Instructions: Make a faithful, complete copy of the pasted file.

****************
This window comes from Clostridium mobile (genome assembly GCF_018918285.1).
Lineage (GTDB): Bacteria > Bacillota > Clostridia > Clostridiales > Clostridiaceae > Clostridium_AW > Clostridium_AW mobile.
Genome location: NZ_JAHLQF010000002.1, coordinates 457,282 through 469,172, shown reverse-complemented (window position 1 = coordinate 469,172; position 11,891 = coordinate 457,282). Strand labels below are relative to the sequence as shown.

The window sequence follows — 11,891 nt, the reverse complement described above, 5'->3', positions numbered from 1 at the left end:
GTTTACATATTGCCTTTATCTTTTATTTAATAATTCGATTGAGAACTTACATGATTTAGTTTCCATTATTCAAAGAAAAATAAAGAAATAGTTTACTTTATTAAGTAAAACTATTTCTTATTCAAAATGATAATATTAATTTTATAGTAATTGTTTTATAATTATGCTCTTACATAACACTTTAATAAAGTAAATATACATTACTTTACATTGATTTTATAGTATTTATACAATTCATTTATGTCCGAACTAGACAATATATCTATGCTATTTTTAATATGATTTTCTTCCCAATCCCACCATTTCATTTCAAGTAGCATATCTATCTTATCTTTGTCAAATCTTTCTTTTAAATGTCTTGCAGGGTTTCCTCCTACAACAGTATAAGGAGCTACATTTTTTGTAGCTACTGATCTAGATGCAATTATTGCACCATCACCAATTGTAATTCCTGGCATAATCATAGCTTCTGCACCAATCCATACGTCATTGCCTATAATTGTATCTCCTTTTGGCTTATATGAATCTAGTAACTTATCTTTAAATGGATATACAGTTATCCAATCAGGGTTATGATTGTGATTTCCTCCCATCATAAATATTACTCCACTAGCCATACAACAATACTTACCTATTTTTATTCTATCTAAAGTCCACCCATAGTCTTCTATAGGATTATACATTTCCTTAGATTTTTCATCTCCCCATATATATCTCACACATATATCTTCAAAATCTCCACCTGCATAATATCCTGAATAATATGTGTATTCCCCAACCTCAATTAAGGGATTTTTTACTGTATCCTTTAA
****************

This window comes from Clostridium mobile (genome assembly GCF_018918285.1).
Lineage (GTDB): Bacteria > Bacillota > Clostridia > Clostridiales > Clostridiaceae > Clostridium_AW > Clostridium_AW mobile.
Genome location: NZ_JAHLQF010000002.1, coordinates 457,282 through 469,172, shown reverse-complemented (window position 1 = coordinate 469,172; position 11,891 = coordinate 457,282). Strand labels below are relative to the sequence as shown.

The window sequence follows — 11,891 nt, the reverse complement described above, 5'->3', positions numbered from 1 at the left end:
GTTTACATATTGCCTTTATCTTTTATTTAATAATTCGATTGAGAACTTACATGATTTAGTTTCCATTATTCAAAGAAAAATAAAGAAATAGTTTACTTTATTAAGTAAAACTATTTCTTATTCAAAATGATAATATTAATTTTATAGTAATTGTTTTATAATTATGCTCTTACATAACACTTTAATAAAGTAAATATACATTACTTTACATTGATTTTATAGTATTTATACAATTCATTTATGTCCGAACTAGACAATATATCTATGCTATTTTTAATATGATTTTCTTCCCAATCCCACCATTTCATTTCAAGTAGCATATCTATCTTATCTTTGTCAAATCTTTCTTTTAAATGTCTTGCAGGGTTTCCTCCTACAACAGTATAAGGAGCTACATTTTTTGTAGCTACTGATCTAGATGCAATTATTGCACCATCACCAATTGTAATTCCTGGCATAATCATAGCTTCTGCACCAATCCATACGTCATTGCCTATAATTGTATCTCCTTTTGGCTTATATGAATCTAGTAACTTATCTTTAAATGGATATACAGTTATCCAATCAGGGTTATGATTGTGATTTCCTCCCATCATAAATATTACTCCACTAGCCATACAACAATACTTACCTATTTTTATTCTATCTAAAGTCCACCCATAGTCTTCTATAGGATTATACATTTCCTTAGATTTTTCATCTCCCCATATATATCTCACACATATATCTTCAAAATCTCCACCTGCATAATATCCTGAATAATATGTGTATTCCCCAACCTCAATTAAGGGATTTTTTACTGTATCCTTTAA